On World Health Day, nurses are getting infected with COVID-19 because of a PPE scarcity
India needs at least 38 million masks and 6.2 million pieces of personal protective equipment as it confronts the spread of coronavirus. Nurses in India are getting infected with the coronavirus because of a lack of protective gear. On World Health Day, we take a moment to consider the absurdity of front line workers fighting a battle without necessary armour.
Prime Minister Narendra Modi and Vice President M Venkaiah Naidu on Tuesday said the World Health Day is an opportunity to reaffirm our gratitude towards all doctors, nurses, medical staff and healthcare workers leading the battle against COVID-19.
"Today on #WorldHealthDay, let us not only pray for each other's good health and well-being but also reaffirm our gratitude towards all those doctors, nurses, medical staff and healthcare workers who are bravely leading the battle against the COVID-19 menace," the prime minister tweeted.
He also said on this World Health Day, let us also follow practices such as social distancing which will protect our own lives as well as the lives of others.
"May this day also inspire us towards focusing on personal fitness through the year, which would help improve our overall health," he said.
The vice president appealed to citizens to respect and appreciate the selfless work of the medical community.
"Any misbehaviour or assault on doctors & nurses is unacceptable & most stringent action must be taken against culprits behind such incidents," his office tweeted.
The World Health Day is observed every year on this day to highlight a priority area of concern for the World Health Organisation (WHO).
On the eve of World Health Day, the Kerala government requested Prime Minister Narendra Modi to look into reports of nurses from the state getting infected with COVID-19 in Delhi and Maharashtra allegedly due to lack of Personal Protection Equipment (PPE).
Chief Minister Pinarayi Vijayan has written a letter to Modi seeking his "attention to the situation", an official said.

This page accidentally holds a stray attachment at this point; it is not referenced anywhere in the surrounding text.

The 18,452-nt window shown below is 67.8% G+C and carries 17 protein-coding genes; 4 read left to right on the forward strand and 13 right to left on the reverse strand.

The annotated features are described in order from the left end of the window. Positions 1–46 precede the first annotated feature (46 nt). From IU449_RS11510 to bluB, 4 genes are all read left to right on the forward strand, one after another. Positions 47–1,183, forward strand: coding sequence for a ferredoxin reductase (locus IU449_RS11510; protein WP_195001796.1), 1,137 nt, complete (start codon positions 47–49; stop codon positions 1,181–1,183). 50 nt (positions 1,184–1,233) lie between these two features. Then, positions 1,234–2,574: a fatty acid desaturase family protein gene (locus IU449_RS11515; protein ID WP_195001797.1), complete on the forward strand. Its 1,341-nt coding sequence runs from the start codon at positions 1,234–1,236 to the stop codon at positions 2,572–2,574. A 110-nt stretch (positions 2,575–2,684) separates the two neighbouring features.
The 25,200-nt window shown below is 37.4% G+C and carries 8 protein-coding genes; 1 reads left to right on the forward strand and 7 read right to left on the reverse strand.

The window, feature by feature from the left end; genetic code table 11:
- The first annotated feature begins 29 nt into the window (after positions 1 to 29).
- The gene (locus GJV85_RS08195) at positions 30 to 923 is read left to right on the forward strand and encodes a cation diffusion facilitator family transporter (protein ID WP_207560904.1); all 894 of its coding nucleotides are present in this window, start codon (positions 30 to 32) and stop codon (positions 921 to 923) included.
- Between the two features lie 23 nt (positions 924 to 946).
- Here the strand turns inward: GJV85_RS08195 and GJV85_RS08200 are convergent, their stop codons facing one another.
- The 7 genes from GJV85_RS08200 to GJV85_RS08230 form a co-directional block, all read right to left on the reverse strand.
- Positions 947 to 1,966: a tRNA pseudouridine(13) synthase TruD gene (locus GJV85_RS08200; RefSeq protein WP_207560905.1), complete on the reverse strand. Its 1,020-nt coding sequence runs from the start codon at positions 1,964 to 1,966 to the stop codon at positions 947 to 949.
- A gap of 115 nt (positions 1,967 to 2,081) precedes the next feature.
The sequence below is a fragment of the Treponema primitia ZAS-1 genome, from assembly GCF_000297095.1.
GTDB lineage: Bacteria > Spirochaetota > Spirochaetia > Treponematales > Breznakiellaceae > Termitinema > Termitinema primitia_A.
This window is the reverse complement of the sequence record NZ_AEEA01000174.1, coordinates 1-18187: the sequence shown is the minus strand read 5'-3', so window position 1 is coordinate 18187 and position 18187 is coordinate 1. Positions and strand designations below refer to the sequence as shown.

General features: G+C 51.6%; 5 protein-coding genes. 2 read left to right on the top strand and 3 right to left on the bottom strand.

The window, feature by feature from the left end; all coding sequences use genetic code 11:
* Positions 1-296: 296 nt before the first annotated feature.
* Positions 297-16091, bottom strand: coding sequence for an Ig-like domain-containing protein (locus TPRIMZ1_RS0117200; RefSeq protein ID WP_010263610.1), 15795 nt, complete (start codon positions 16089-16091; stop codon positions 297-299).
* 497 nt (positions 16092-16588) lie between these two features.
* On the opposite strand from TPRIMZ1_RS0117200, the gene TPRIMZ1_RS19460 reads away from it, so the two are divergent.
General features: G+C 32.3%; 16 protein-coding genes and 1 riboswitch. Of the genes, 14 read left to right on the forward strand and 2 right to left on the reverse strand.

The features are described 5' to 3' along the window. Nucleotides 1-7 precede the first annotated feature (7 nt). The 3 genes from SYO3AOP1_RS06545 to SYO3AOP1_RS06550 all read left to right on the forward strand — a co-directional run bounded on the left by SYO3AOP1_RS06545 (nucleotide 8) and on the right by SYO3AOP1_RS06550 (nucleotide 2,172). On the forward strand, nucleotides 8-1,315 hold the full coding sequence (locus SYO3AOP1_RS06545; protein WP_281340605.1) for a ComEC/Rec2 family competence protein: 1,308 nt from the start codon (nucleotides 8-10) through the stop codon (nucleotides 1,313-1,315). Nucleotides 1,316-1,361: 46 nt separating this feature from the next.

In a press meet after the evaluation meet on COVID-19, Vijayan said 46 nurses from Kerala working in Mumbai have contracted the deadly virus and more than 150 nurses are under observation there.
He said, five nurses at Delhi's prestigious Cancer Institute have been infected with the virus amid complaints regarding lack of PPE across the country.
"I request that the concerned state governments may be advised to urgently look into the facts and circumstances... and provide due care, attention and necessary precautions so that the standard health protocols are followed and utmost protection is given to the health personnel who are rendering valuable service to our society," Vijayan said in the letter.
Vijayan said the nurses have requested that necessary steps be taken to separate people who are diagnosed positive for Coronavirus and those who presently have no symptoms.
"We are receiving frantic telephone calls from them (nurses). Many of them are informing us that there is lack of adequate precaution to prevent the contagion of the disease," Vijayan said.
India needs at least 38 million masks and 6.2 million pieces of personal protective equipment as it confronts the spread of coronavirus, and has approached hundreds of companies to secure supplies quickly, according to a report by the country's investment agency seen by Reuters.
As cases of the illness have risen, so has demand for protective equipment and masks, as well as complaints from healthcare workers about shortages.